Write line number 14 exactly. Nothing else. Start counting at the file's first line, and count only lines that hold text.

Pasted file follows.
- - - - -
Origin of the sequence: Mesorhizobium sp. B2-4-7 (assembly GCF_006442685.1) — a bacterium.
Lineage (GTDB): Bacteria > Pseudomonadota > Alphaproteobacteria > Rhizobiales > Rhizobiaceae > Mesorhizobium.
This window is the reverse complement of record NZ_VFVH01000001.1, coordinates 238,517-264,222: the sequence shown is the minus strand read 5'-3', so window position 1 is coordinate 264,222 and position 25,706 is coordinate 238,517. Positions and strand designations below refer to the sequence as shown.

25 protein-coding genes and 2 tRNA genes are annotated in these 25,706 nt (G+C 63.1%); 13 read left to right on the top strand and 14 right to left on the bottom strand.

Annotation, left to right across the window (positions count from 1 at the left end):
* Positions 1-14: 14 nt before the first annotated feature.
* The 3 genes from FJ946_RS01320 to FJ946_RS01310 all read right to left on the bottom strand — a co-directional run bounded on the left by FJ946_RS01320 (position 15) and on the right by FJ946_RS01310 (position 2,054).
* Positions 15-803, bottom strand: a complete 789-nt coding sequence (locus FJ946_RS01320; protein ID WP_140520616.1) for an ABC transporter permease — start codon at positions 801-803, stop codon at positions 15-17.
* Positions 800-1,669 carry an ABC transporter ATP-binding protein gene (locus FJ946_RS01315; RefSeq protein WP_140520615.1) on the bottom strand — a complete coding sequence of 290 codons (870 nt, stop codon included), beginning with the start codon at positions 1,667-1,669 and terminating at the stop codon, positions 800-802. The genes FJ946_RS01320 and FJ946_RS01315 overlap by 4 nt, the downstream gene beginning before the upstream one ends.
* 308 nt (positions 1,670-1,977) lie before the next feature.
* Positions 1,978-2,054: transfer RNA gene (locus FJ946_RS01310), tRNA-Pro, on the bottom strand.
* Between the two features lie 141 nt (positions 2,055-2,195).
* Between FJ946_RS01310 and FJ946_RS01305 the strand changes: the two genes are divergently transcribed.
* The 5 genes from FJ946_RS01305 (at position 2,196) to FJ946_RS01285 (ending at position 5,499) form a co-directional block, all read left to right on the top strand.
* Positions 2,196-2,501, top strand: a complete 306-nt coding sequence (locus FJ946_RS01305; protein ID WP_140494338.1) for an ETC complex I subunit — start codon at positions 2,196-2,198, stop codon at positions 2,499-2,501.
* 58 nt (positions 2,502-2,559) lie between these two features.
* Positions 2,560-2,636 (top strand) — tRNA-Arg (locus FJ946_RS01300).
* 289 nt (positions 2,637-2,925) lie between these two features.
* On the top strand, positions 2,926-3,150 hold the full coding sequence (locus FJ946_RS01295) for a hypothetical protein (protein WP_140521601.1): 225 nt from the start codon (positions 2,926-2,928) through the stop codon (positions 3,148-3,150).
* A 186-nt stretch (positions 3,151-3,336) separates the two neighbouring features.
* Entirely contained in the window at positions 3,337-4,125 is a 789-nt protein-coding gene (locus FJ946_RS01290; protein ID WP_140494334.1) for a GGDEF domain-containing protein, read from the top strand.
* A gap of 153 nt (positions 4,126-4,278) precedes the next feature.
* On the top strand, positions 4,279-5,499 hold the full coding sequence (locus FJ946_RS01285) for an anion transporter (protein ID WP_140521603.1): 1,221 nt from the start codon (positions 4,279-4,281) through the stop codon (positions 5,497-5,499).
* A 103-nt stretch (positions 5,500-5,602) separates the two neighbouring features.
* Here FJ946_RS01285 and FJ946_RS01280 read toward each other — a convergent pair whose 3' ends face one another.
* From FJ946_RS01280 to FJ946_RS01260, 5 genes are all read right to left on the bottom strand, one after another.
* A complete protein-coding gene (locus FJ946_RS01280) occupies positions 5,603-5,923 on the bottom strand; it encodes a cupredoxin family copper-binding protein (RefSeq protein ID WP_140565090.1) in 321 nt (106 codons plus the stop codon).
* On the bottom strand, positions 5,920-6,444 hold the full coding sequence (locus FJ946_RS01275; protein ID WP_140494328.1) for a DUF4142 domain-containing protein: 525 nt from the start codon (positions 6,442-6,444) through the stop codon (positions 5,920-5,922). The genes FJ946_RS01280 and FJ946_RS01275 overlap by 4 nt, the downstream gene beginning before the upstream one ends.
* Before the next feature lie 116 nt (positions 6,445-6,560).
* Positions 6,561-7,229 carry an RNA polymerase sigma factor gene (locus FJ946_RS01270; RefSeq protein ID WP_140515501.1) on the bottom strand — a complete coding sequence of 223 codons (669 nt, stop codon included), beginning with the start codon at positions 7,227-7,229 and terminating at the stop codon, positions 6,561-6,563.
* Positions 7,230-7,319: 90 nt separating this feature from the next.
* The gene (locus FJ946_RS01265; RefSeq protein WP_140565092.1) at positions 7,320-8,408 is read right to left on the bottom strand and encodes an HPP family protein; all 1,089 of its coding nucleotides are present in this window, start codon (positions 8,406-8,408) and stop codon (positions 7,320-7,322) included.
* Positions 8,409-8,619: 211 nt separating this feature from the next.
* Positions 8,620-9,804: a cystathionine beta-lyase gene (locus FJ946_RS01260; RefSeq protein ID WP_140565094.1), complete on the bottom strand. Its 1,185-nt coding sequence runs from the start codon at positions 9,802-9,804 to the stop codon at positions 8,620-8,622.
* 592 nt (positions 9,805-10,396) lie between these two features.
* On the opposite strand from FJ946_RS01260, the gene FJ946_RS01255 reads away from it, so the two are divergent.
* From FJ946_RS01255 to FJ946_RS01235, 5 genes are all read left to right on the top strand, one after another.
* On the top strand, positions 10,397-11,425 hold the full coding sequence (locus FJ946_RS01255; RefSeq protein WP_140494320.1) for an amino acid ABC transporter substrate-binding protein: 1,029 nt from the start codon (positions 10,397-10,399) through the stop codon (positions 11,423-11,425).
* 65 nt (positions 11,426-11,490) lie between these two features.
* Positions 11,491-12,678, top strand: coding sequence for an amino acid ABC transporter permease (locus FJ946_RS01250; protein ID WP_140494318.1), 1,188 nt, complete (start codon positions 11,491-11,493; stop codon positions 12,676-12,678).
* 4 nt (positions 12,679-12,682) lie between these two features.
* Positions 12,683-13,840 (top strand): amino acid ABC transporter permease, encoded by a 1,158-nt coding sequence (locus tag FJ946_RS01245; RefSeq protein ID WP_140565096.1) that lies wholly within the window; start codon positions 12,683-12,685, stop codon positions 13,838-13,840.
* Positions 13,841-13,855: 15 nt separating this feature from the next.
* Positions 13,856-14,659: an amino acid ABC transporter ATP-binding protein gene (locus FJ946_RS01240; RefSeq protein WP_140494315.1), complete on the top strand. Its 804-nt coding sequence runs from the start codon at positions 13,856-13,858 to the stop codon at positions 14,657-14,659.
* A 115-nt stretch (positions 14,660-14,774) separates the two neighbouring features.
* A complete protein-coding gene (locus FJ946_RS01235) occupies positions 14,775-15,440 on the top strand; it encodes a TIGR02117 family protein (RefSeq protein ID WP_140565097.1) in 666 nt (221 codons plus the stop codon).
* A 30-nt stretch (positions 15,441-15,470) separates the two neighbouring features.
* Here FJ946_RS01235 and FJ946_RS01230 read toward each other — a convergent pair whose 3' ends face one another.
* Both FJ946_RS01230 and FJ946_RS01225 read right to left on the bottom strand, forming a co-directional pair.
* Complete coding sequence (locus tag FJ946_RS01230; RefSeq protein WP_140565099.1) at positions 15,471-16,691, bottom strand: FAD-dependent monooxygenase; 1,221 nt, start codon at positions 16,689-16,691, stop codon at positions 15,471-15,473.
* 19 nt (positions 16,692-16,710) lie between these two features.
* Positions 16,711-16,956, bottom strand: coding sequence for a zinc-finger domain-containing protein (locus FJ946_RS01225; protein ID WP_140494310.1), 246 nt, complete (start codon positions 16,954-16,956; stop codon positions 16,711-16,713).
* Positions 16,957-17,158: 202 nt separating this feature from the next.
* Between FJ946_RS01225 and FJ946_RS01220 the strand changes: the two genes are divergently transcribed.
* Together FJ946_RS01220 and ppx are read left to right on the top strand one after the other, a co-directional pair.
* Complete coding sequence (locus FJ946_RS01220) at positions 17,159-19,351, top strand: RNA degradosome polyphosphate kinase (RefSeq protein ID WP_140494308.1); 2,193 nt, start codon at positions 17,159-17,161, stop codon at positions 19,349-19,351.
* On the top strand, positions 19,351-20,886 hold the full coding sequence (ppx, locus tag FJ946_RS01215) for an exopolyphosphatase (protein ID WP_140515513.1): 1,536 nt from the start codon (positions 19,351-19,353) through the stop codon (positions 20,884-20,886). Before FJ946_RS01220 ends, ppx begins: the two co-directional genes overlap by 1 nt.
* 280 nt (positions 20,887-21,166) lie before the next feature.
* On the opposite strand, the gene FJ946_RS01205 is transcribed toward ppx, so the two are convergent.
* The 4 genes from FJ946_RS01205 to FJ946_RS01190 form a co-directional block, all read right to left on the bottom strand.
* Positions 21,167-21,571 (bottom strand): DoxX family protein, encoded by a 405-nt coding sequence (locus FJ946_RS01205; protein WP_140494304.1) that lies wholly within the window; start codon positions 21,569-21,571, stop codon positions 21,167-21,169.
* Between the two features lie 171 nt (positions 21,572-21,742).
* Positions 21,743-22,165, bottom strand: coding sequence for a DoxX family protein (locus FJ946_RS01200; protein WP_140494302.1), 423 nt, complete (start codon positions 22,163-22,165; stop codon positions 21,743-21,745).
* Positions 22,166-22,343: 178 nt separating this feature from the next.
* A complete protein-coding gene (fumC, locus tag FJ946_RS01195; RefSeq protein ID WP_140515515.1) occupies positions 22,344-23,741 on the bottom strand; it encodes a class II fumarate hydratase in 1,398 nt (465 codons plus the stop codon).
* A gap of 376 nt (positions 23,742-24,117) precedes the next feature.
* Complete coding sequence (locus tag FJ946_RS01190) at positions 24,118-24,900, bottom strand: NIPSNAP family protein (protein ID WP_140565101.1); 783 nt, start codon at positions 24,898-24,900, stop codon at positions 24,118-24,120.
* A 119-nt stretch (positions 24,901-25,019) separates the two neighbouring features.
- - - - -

* The 5 genes from FJ946_RS01305 (at position 2,196) to FJ946_RS01285 (ending at position 5,499) form a co-directional block, all read left to right on the top strand.